This month, Robert Lee Brewer has issued the April Platform Challenge for writers. The current thinking is; one of the most important tools for a writer in today’s media environment is a strong platform. Think of it as branding for social media. Now, I would’ve thought that actually finishing the novel would be important too, but whatdaIknow?

Anywho, today’s exercise is to set goals. Okay, I can see that. Goals are good things, they help to consistently point you in the desired direction. That presupposes the goals are consistent and coherent. That be asking a bit much from me, but lets give it a go. Short term goals are those that I believe I can accomplish before the end of the year; long term goals are more bucket list-quese.

Short term goals:

  • Keep on rockin’ at the day job. Papa’s got bills and retirement is over a decade away.
  • Complete the April Platform Challenge
  • Celebrate 20th anniversary with wife
  • Finish getting the house in shape for the open house
  • Get Thing1 to college this fall without crying (this may not happen, the without crying part, I mean)
  • Get to RavenCon, meet Glen Cook, try not to embarrass myself
  • Finish the initial draft of the Order of the Silver Rose
  • Start looking for an agent
Long term goals:

  • Keep growing as a father and husband (no, not in the waist, either)
  • Get Thing1 to complete college and shuffle Thing2 and SamIAm in and out of college, as well
  • Get that black belt (I’m already so close)
  • Get published (or a contract) before I’m 50. This should probably be a short term goal.
  • Pay off debt, live large.
  • Celebrate 50th anniversary with wife
  • Find an agent
  • Retire, or something simulating retirement that doesn’t involve being a greeter at Wal-Mart.

I’m not sure if these goals are supposed to be like resolutions (resolute) or promises or what. I believe I’ll treat like waypoints; not as an end, but more like sign posts along the way.

Who am I?

Robert Lee Brewer’s April Platform Challenge for writers has kicked off. I’m a little late to the fray and I’m actually having a hard time with the first challenge:  define yourself. I’m not sure why it’s so difficult. Perhaps I don’t want to feel constricted or confined by definition.  It’s more likely that I’m not a here-and-now kinda guy; I’d rather talk about what I’d like to do.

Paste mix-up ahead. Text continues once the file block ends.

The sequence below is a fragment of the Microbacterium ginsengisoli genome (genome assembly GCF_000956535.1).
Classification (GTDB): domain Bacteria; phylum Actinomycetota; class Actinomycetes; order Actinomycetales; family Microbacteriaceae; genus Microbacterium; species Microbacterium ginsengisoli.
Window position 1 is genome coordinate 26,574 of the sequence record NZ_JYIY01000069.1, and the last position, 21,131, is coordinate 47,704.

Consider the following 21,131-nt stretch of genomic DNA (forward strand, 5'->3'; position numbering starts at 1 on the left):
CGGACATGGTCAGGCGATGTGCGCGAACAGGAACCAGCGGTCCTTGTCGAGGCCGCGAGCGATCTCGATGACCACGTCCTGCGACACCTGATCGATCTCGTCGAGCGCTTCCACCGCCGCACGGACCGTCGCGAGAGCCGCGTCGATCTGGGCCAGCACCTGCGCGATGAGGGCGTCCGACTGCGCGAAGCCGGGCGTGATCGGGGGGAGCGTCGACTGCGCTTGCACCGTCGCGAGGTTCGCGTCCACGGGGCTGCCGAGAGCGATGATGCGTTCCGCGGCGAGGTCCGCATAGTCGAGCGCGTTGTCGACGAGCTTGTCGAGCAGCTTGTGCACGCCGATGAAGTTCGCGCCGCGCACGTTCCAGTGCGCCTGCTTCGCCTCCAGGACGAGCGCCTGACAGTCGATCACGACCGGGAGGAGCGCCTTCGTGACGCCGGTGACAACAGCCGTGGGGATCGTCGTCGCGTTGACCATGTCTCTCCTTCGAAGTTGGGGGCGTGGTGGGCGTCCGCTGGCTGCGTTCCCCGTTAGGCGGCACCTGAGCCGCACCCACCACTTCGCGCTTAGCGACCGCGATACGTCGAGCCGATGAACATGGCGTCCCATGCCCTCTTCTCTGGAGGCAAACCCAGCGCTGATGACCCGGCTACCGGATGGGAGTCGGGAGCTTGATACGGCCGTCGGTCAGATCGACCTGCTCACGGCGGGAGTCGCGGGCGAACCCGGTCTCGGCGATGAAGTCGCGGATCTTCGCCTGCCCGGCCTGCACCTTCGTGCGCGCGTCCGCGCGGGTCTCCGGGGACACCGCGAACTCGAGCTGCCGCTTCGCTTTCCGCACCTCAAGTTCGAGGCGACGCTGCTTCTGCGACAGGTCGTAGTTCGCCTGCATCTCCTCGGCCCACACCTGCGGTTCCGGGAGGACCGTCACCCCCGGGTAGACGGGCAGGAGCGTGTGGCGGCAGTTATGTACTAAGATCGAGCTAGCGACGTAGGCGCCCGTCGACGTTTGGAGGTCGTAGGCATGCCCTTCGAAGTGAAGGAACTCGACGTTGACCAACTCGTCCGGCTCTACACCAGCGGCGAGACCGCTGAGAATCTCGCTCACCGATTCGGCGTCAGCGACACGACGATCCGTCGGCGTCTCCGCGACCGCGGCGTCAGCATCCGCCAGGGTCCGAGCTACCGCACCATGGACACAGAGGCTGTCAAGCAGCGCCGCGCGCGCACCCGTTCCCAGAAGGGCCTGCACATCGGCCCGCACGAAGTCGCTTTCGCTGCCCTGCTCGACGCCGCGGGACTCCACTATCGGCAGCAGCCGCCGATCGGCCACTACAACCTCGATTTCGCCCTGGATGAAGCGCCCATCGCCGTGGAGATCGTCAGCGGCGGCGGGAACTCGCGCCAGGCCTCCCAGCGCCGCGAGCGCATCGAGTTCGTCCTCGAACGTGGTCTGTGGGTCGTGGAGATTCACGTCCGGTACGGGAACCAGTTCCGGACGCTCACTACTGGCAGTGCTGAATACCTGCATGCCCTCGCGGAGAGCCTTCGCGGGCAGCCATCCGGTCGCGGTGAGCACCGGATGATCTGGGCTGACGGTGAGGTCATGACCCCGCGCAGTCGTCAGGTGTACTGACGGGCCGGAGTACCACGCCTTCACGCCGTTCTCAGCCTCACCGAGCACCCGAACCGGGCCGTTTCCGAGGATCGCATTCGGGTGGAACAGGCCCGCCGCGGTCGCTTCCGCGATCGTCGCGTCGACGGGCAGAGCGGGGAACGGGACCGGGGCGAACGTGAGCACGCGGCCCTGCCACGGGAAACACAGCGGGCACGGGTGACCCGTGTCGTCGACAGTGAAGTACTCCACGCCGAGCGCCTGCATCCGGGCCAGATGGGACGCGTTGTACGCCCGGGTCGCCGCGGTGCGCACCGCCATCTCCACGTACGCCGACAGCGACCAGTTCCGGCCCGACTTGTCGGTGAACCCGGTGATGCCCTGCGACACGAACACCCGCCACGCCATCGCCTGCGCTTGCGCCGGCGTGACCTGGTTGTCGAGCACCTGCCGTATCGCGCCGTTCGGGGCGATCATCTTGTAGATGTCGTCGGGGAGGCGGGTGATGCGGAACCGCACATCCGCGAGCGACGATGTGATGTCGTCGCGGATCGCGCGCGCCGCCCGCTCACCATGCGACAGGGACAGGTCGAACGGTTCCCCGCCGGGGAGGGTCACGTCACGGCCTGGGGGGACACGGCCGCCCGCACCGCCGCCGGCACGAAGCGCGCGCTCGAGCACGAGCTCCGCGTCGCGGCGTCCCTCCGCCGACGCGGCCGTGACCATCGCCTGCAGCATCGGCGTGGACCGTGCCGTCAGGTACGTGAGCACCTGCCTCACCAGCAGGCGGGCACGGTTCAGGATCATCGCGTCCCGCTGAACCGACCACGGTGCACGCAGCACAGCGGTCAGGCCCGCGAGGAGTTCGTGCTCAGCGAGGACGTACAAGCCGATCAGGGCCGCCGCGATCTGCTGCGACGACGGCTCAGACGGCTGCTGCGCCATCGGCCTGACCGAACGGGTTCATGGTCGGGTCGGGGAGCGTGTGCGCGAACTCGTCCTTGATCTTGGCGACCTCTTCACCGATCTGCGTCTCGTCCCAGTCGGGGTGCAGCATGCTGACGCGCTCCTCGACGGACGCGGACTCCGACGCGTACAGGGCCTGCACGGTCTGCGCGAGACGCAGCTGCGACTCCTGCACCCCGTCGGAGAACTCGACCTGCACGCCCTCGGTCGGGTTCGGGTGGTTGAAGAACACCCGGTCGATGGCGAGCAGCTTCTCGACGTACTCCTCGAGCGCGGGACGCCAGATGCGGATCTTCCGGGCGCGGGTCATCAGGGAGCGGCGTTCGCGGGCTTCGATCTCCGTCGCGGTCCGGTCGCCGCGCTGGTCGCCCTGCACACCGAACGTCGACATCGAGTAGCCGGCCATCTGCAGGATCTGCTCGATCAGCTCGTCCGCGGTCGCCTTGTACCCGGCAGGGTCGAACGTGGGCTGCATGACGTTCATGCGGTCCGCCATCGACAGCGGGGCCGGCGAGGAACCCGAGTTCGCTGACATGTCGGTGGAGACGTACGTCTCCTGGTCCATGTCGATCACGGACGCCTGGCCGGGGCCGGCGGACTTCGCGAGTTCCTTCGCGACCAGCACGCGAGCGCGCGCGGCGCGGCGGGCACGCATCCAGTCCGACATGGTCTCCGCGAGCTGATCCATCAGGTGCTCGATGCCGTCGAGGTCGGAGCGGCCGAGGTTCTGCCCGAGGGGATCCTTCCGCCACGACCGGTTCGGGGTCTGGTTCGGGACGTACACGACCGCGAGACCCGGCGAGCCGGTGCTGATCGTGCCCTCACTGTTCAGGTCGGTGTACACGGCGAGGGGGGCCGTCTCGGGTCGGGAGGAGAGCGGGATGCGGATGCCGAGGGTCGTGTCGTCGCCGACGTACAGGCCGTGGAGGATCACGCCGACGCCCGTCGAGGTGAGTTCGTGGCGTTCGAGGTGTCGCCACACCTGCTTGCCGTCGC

No dice, the instructions for this challenge are clear. I’m not to worry about where I’d like to be or anything in the future. I’m to take a look at who I am, what I’ve done and what I’m currently doing. Surprisingly enough, once I got started, I realized that I’m not nearly as lame as my children make me out to be.

Name (as used in byline): Paul K. Ellis

Position(s): Web/Infrastructure Engineer, Application Developer, Writer, Podcaster, Blogger, Martial Artist, Instructor, Teacher, Speaker, Audio Engineer, Reality Crafter, Storyteller, Modeler, Rocketeer, Deacon

Skill(s): Diagnostic troubleshooting, technical writing, creative writing, research, information retrieval, copywriting, model building, programming, audio production, public speaking, blogging, tweeting, procrastinating

Social media platforms: Facebook, Twitter, Google+, Pinterest, LinkedIn, Goodreads, Blogger

URLs: Linked above.

Accomplishments: I’ve got a BS in Mass Communications: Broadcasting from Virginia Commonwealth University and an AS in Computer Programming from ECPI. I have a Red Belt in Shotokan Karate, four years of instruction in Iaido, about that many with a Bo and some passing familiarity with Judo. I’ve twice been the USF-NKF Virginia State Champion in Kata (Grumpy Old Men Division — canes and walkers optional) and placed 3rd at the 2008 Nationals in Houston in both Kata and Kumite (again, Grumpy Old Men division). I’ve started writing again (which is a Big Deal). I’ve done voice work for A Christmas Carol with The Podcast Community on Facebook and I’ve got more lined up. Most importantly, I talked an amazing woman into marrying me and am helping her raise three smart, sassy, gorgeous, strong-willed, and independent-minded daughters.

Interests: Being a better husband and father, faith, karate, fitness, reading, learning to critique better, building models, rocketry, podcasting, writing, and learning about new things.

In one sentence, who am I? Paul K. Ellis is a married father of three daughters (which explains the lack of hair) who, by day, is a web and infrastructure engineer and, by night, is a professional dilettante, dabbling in martial arts, podcasting, writing, creating unholy messes with polystyrene, and whose life, much like this sentence, is run on.